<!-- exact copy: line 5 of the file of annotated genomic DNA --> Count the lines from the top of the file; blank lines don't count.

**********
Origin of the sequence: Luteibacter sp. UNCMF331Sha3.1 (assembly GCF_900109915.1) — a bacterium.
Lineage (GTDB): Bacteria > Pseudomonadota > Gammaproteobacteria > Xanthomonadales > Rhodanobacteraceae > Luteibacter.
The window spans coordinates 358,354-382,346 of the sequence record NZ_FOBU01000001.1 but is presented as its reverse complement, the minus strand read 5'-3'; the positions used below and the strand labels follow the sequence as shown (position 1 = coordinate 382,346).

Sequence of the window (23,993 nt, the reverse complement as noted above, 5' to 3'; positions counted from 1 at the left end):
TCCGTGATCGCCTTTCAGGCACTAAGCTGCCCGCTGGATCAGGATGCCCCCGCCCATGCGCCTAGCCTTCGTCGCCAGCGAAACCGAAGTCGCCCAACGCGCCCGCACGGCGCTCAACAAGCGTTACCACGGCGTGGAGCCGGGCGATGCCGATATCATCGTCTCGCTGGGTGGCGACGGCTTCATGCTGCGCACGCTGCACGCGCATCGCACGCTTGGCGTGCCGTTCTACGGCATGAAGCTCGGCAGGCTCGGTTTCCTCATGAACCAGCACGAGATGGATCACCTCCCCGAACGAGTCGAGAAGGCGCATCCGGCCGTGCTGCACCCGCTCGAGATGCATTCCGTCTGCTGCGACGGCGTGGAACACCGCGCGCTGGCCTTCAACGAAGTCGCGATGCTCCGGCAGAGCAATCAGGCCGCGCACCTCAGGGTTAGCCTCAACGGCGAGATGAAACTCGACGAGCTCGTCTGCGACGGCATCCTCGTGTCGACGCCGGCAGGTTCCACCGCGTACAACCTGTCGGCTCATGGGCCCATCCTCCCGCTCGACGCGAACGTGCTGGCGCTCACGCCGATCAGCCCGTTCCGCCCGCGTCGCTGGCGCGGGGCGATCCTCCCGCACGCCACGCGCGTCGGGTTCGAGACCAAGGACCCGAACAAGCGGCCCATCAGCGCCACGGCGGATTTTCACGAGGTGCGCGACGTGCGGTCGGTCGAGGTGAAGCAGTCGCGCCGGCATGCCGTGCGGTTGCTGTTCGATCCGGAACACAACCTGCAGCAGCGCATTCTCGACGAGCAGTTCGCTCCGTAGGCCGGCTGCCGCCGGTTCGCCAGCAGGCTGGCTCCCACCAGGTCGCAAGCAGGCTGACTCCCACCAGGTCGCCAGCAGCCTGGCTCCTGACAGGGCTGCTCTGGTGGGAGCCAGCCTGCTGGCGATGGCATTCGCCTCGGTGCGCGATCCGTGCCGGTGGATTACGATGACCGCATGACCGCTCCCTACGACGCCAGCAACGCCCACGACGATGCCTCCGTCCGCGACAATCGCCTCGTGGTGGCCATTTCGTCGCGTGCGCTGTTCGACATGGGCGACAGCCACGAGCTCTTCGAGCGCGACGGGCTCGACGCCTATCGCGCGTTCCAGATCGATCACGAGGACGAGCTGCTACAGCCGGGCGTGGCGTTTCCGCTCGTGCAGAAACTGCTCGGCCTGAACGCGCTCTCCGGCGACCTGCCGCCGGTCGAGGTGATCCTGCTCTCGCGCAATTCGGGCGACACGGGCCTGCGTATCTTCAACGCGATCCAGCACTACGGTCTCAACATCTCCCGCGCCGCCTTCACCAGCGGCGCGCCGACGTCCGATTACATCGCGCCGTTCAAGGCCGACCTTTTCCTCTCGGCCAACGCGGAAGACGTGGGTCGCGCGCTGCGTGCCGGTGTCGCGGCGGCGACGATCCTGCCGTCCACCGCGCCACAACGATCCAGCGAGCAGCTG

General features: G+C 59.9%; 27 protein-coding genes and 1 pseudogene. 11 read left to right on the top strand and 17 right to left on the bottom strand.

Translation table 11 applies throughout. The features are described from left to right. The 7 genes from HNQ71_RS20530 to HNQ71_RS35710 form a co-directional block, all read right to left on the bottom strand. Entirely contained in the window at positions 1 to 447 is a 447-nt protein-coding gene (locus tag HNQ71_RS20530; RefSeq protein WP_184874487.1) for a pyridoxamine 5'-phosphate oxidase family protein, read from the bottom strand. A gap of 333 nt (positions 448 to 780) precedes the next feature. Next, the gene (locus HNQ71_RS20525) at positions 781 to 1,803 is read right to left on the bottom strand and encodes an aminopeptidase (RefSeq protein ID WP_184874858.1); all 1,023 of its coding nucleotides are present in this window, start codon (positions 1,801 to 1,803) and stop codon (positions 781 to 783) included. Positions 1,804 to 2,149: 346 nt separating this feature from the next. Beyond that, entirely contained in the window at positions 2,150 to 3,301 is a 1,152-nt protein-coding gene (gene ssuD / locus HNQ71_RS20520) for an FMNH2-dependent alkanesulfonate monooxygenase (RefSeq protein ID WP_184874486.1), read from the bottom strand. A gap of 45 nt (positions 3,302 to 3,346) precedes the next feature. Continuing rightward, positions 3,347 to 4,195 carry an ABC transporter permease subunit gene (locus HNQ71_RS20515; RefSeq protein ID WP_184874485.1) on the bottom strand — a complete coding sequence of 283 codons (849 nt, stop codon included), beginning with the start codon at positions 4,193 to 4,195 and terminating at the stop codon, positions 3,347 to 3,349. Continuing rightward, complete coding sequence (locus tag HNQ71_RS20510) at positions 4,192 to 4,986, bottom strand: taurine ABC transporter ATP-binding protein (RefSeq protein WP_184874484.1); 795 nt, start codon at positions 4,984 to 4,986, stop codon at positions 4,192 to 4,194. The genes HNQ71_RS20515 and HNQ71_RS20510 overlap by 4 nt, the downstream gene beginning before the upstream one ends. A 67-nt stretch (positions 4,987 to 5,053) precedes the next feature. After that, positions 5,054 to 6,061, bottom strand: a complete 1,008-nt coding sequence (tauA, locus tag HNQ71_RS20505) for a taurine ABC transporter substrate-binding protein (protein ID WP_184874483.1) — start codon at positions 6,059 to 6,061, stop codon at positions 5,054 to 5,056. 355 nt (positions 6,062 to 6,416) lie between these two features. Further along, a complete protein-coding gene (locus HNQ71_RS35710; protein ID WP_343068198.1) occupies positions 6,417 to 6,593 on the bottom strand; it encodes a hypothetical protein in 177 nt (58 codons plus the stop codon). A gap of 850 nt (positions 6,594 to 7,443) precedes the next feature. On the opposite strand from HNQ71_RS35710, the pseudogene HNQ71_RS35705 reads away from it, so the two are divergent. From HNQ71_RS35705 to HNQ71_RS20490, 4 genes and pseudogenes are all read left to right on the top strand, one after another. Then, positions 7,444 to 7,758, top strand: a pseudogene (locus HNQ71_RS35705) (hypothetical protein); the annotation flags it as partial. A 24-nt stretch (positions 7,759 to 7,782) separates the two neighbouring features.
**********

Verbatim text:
TCCGTGATCGCCTTTCAGGCACTAAGCTGCCCGCTGGATCAGGATGCCCCCGCCCATGCGCCTAGCCTTCGTCGCCAGCGAAACCGAAGTCGCCCAACGCGCCCGCACGGCGCTCAACAAGCGTTACCACGGCGTGGAGCCGGGCGATGCCGATATCATCGTCTCGCTGGGTGGCGACGGCTTCATGCTGCGCACGCTGCACGCGCATCGCACGCTTGGCGTGCCGTTCTACGGCATGAAGCTCGGCAGGCTCGGTTTCCTCATGAACCAGCACGAGATGGATCACCTCCCCGAACGAGTCGAGAAGGCGCATCCGGCCGTGCTGCACCCGCTCGAGATGCATTCCGTCTGCTGCGACGGCGTGGAACACCGCGCGCTGGCCTTCAACGAAGTCGCGATGCTCCGGCAGAGCAATCAGGCCGCGCACCTCAGGGTTAGCCTCAACGGCGAGATGAAACTCGACGAGCTCGTCTGCGACGGCATCCTCGTGTCGACGCCGGCAGGTTCCACCGCGTACAACCTGTCGGCTCATGGGCCCATCCTCCCGCTCGACGCGAACGTGCTGGCGCTCACGCCGATCAGCCCGTTCCGCCCGCGTCGCTGGCGCGGGGCGATCCTCCCGCACGCCACGCGCGTCGGGTTCGAGACCAAGGACCCGAACAAGCGGCCCATCAGCGCCACGGCGGATTTTCACGAGGTGCGCGACGTGCGGTCGGTCGAGGTGAAGCAGTCGCGCCGGCATGCCGTGCGGTTGCTGTTCGATCCGGAACACAACCTGCAGCAGCGCATTCTCGACGAGCAGTTCGCTCCGTAGGCCGGCTGCCGCCGGTTCGCCAGCAGGCTGGCTCCCACCAGGTCGCAAGCAGGCTGACTCCCACCAGGTCGCCAGCAGCCTGGCTCCTGACAGGGCTGCTCTGGTGGGAGCCAGCCTGCTGGCGATGGCATTCGCCTCGGTGCGCGATCCGTGCCGGTGGATTACGATGACCGCATGACCGCTCCCTACGACGCCAGCAACGCCCACGACGATGCCTCCGTCCGCGACAATCGCCTCGTGGTGGCCATTTCGTCGCGTGCGCTGTTCGACATGGGCGACAGCCACGAGCTCTTCGAGCGCGACGGGCTCGACGCCTATCGCGCGTTCCAGATCGATCACGAGGACGAGCTGCTACAGCCGGGCGTGGCGTTTCCGCTCGTGCAGAAACTGCTCGGCCTGAACGCGCTCTCCGGCGACCTGCCGCCGGTCGAGGTGATCCTGCTCTCGCGCAATTCGGGCGACACGGGCCTGCGTATCTTCAACGCGATCCAGCACTACGGTCTCAACATCTCCCGCGCCGCCTTCACCAGCGGCGCGCCGACGTCCGATTACATCGCGCCGTTCAAGGCCGACCTTTTCCTCTCGGCCAACGCGGAAGACGTGGGTCGCGCGCTGCGTGCCGGTGTCGCGGCGGCGACGATCCTGCCGTCCACCGCGCCACAACGATCCAGCGAGCAGCTG